Until his recent visit to Conakry, Guinea as a member of President George Manneh Weah's entourage, transforming the Free Port of Monrovia to make it affordable for good public service has been a major preoccupation of the Managing Director of the National Port Authority (NPA), Dr. Bill Tweahway since his ascendancy to the position.
The opportunity to see the Port of Conakry and sit with his managers has helped to reinforce the vision, as the NPA boss is now mulling enormous changes at the Port to reflect regional and existing realities in order to ease burdens importers or exporters face importing or clearing their goods from the Port.
"We have come to Guinea to look at the Port of Conakry and to find out why our people are coming to Guinea to import their goods, drive their goods from here for more than three days into Monrovia, rather than using the Free Port of Monrovia that is closed to them," Dr. Tweahway explained in a chat with reporters.
Judging from what he gathered in Guinea relative to the operations of the Port of Conakry, Dr. Tweahway said there was a strong need to act as urgently as possible to make the Free Port of Monrovia, Gateway to Liberia's economy, affordable for importers and exporters, most of whom are using alternative means to import or export their goods.
He said atop of his transformation agenda at the Port is the comprehensive review of the Agreement with APM Terminals that is at the center of public attention relative to charges and/or fees imposed on importers to clear their goods.
Dr. Tweahway said he intends to review the AMP Terminal Agreement with the hope to amend provisions that are said to have given the company undue advantage to increase import charges on goods coming into the country via the Free Port.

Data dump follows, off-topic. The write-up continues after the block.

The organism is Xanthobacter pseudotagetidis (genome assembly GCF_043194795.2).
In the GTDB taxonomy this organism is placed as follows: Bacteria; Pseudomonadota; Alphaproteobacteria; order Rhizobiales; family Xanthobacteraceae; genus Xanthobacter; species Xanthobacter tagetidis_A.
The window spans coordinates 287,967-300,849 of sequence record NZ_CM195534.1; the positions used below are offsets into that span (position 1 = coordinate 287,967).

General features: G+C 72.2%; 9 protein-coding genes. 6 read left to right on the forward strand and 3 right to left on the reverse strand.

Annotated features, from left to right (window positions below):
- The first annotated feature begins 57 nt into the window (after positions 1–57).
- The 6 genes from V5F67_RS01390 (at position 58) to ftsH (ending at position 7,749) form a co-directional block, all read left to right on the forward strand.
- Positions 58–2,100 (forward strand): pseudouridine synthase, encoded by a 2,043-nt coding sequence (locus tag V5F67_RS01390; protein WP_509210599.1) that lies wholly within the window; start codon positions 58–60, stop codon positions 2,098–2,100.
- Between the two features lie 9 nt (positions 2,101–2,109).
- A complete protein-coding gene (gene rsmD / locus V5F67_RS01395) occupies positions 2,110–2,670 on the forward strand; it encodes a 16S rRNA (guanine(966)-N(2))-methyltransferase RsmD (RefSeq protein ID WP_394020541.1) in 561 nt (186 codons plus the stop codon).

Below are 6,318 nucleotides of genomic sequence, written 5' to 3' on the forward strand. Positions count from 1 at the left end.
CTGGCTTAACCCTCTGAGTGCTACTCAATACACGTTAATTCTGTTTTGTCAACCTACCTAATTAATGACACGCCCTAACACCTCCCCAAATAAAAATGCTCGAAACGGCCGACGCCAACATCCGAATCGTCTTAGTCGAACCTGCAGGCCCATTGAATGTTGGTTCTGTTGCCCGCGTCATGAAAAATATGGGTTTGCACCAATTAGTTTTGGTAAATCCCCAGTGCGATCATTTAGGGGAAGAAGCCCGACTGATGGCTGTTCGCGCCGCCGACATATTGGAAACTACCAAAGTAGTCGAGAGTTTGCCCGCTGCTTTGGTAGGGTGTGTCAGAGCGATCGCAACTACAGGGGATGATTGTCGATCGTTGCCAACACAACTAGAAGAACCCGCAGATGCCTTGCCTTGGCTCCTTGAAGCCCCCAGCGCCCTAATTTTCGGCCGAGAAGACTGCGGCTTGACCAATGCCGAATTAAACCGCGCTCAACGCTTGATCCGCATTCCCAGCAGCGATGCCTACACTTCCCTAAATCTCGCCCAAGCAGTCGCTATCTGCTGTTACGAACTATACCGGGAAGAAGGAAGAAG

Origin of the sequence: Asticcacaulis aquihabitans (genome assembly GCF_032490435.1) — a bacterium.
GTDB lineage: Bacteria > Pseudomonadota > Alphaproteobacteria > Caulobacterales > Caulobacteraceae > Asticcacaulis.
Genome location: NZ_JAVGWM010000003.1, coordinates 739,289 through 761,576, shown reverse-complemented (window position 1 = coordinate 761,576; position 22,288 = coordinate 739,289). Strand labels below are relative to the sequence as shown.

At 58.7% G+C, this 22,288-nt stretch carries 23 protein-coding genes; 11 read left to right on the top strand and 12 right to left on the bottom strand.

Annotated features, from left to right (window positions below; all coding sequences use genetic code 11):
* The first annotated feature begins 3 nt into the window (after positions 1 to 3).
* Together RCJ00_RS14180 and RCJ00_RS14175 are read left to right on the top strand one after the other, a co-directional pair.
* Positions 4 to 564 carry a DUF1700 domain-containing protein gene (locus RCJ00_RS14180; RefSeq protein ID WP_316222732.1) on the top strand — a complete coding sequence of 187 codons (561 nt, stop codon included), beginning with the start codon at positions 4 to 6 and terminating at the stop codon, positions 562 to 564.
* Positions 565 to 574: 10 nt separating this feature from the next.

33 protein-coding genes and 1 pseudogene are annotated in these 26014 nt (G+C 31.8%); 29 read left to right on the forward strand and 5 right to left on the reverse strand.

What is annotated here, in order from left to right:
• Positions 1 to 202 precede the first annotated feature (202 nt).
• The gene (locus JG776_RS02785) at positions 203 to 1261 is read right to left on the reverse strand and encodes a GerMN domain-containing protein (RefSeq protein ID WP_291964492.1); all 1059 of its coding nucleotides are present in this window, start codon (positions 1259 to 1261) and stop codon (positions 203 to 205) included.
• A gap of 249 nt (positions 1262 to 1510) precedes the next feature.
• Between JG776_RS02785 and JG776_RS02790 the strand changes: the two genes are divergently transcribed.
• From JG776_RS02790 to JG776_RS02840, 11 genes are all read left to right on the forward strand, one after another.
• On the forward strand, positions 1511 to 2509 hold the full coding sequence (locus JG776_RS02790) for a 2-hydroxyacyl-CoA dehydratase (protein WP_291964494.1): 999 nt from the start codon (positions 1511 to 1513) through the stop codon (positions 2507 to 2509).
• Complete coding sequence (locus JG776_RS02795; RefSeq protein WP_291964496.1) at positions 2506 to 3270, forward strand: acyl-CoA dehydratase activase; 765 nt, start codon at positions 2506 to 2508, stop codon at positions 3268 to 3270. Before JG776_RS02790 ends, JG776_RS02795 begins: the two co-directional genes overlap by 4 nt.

Most Liberians blame the huge charges or fees paid at the port to clear goods on the current economic constraints Liberians face, terming it as astronomical.
As found out, he discovered that the Port of Conakry was by far better off in terms of charges/fees and equipment than the situation at the Free Port of Monrovia.
He disclosed: "We gathered that the cost of importation or shipment of goods to Guinea is 50% less; so we have come to learn from the people of Guinea what are those hidden charges our people are running from and coming to Guinea."
Besides the huge gap in the charges leveled on goods, the NPA boss averred that the Port of Conakry was giving ten days free period to importers/exporters unlike the Free Port of Monrovia that gives five days free period to pay for goods/containers.
"I also saw a glaring point in Guinea that to offload goods from ships is quicker because they have gantry crane," he disclosed; "the crane takes about 20 containers or equipment at the same time from a ship; while we take three days to offload a ship in Liberia, the people of Guinea take three hours to offload.
We also looked at what do they pay for stevedoring, for demurrage, the tariffs and exempts they have to be able to inform the nation the difference between doing business at the Port of Conakry and the Free Port of Monrovia," he said.
According to him, it is in the interest of the nation to adopt the saying 'slow dime is better than a fast nickel' theory' to get Liberians using their port than the Port of Conakry.
Dr. Tweahway disclosed the Government of Guinea was willing to help, guide them in the process how to make the Free Port of Monrovia live up to its name as 'Free Port not expensive port.'
"The Guineans want our port live up to its name as Free Port thus enabling people from other parts of Sub-region importing or exporting their goods to use ours," Dr.Tweahway stated.
The NPA Boss who the Tubman University recently conferred Doctorate Degree vowed to take the necessary actions using every civil and diplomatic medium to ensure services the port renders are quality and affordable.
"The bottom line, our people deserve the best.
The current existing Agreement with APM Terminal needs to be reviewed", Dr. Tweahway pointed out.
Continuing, Dr. Tweahway said he will leave the NPA with a lasting legacy.